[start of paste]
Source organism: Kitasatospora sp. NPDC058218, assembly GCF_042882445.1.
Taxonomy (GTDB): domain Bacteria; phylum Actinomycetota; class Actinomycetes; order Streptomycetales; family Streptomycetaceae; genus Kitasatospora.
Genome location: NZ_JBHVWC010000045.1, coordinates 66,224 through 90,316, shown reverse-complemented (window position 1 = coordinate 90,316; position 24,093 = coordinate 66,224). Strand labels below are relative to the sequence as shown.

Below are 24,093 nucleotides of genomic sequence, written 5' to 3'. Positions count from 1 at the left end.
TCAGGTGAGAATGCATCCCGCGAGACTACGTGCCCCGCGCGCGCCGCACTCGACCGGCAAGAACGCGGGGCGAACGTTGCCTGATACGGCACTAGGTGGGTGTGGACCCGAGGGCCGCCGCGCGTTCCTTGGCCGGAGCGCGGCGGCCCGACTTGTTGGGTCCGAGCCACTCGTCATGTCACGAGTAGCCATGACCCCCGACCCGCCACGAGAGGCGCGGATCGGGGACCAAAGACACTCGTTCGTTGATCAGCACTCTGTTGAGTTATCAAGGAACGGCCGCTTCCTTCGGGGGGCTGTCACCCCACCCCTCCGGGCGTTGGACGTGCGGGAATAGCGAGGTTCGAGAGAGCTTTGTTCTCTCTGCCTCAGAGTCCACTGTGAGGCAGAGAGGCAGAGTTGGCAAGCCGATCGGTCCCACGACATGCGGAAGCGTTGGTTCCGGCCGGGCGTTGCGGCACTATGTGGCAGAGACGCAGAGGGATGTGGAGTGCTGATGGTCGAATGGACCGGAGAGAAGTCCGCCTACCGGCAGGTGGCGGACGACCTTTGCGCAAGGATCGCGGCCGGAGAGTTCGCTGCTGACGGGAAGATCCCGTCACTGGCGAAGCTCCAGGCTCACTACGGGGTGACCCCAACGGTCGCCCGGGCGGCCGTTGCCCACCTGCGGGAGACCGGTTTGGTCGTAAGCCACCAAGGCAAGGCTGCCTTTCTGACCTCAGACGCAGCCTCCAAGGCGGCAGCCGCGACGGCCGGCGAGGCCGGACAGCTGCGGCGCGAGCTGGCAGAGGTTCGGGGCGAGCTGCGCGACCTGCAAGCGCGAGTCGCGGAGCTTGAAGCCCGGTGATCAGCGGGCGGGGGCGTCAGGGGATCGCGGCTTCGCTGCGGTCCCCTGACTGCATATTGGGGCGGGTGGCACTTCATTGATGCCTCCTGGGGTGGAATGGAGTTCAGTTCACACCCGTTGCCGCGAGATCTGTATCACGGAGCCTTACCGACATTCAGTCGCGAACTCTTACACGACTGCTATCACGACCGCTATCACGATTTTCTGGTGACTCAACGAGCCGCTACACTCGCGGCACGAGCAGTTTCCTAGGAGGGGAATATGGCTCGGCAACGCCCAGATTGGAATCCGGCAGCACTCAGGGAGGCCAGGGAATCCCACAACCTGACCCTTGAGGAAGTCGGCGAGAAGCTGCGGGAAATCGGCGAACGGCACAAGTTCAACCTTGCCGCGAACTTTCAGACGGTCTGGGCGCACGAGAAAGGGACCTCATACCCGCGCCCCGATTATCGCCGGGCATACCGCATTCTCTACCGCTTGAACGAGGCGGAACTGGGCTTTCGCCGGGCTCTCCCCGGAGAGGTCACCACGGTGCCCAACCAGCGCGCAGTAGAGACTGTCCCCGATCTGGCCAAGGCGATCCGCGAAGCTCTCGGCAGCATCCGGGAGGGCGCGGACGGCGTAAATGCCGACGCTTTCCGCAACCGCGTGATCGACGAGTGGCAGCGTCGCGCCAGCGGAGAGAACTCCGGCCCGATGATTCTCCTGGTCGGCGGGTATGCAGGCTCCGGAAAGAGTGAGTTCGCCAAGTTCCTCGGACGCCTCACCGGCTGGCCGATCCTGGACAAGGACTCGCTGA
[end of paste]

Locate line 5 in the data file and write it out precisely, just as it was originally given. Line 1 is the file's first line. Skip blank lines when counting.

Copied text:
TCAGGTGAGAATGCATCCCGCGAGACTACGTGCCCCGCGCGCGCCGCACTCGACCGGCAAGAACGCGGGGCGAACGTTGCCTGATACGGCACTAGGTGGGTGTGGACCCGAGGGCCGCCGCGCGTTCCTTGGCCGGAGCGCGGCGGCCCGACTTGTTGGGTCCGAGCCACTCGTCATGTCACGAGTAGCCATGACCCCCGACCCGCCACGAGAGGCGCGGATCGGGGACCAAAGACACTCGTTCGTTGATCAGCACTCTGTTGAGTTATCAAGGAACGGCCGCTTCCTTCGGGGGGCTGTCACCCCACCCCTCCGGGCGTTGGACGTGCGGGAATAGCGAGGTTCGAGAGAGCTTTGTTCTCTCTGCCTCAGAGTCCACTGTGAGGCAGAGAGGCAGAGTTGGCAAGCCGATCGGTCCCACGACATGCGGAAGCGTTGGTTCCGGCCGGGCGTTGCGGCACTATGTGGCAGAGACGCAGAGGGATGTGGAGTGCTGATGGTCGAATGGACCGGAGAGAAGTCCGCCTACCGGCAGGTGGCGGACGACCTTTGCGCAAGGATCGCGGCCGGAGAGTTCGCTGCTGACGGGAAGATCCCGTCACTGGCGAAGCTCCAGGCTCACTACGGGGTGACCCCAACGGTCGCCCGGGCGGCCGTTGCCCACCTGCGGGAGACCGGTTTGGTCGTAAGCCACCAAGGCAAGGCTGCCTTTCTGACCTCAGACGCAGCCTCCAAGGCGGCAGCCGCGACGGCCGGCGAGGCCGGACAGCTGCGGCGCGAGCTGGCAGAGGTTCGGGGCGAGCTGCGCGACCTGCAAGCGCGAGTCGCGGAGCTTGAAGCCCGGTGATCAGCGGGCGGGGGCGTCAGGGGATCGCGGCTTCGCTGCGGTCCCCTGACTGCATATTGGGGCGGGTGGCACTTCATTGATGCCTCCTGGGGTGGAATGGAGTTCAGTTCACACCCGTTGCCGCGAGATCTGTATCACGGAGCCTTACCGACATTCAGTCGCGAACTCTTACACGACTGCTATCACGACCGCTATCACGATTTTCTGGTGACTCAACGAGCCGCTACACTCGCGGCACGAGCAGTTTCCTAGGAGGGGAATATGGCTCGGCAACGCCCAGATTGGAATCCGGCAGCACTCAGGGAGGCCAGGGAATCCCACAACCTGACCCTTGAGGAAGTCGGCGAGAAGCTGCGGGAAATCGGCGAACGGCACAAGTTCAACCTTGCCGCGAACTTTCAGACGGTCTGGGCGCACGAGAAAGGGACCTCATACCCGCGCCCCGATTATCGCCGGGCATACCGCATTCTCTACCGCTTGAACGAGGCGGAACTGGGCTTTCGCCGGGCTCTCCCCGGAGAGGTCACCACGGTGCCCAACCAGCGCGCAGTAGAGACTGTCCCCGATCTGGCCAAGGCGATCCGCGAAGCTCTCGGCAGCATCCGGGAGGGCGCGGACGGCGTAAATGCCGACGCTTTCCGCAACCGCGTGATCGACGAGTGGCAGCGTCGCGCCAGCGGAGAGAACTCCGGCCCGATGATTCTCCTGGTCGGCGGGTATGCAGGCTCCGGAAAGAGTGAGTTCGCCAAGTTCCTCGGACGCCTCACCGGCTGGCCGATCCTGGACAAGGACTCGCTGA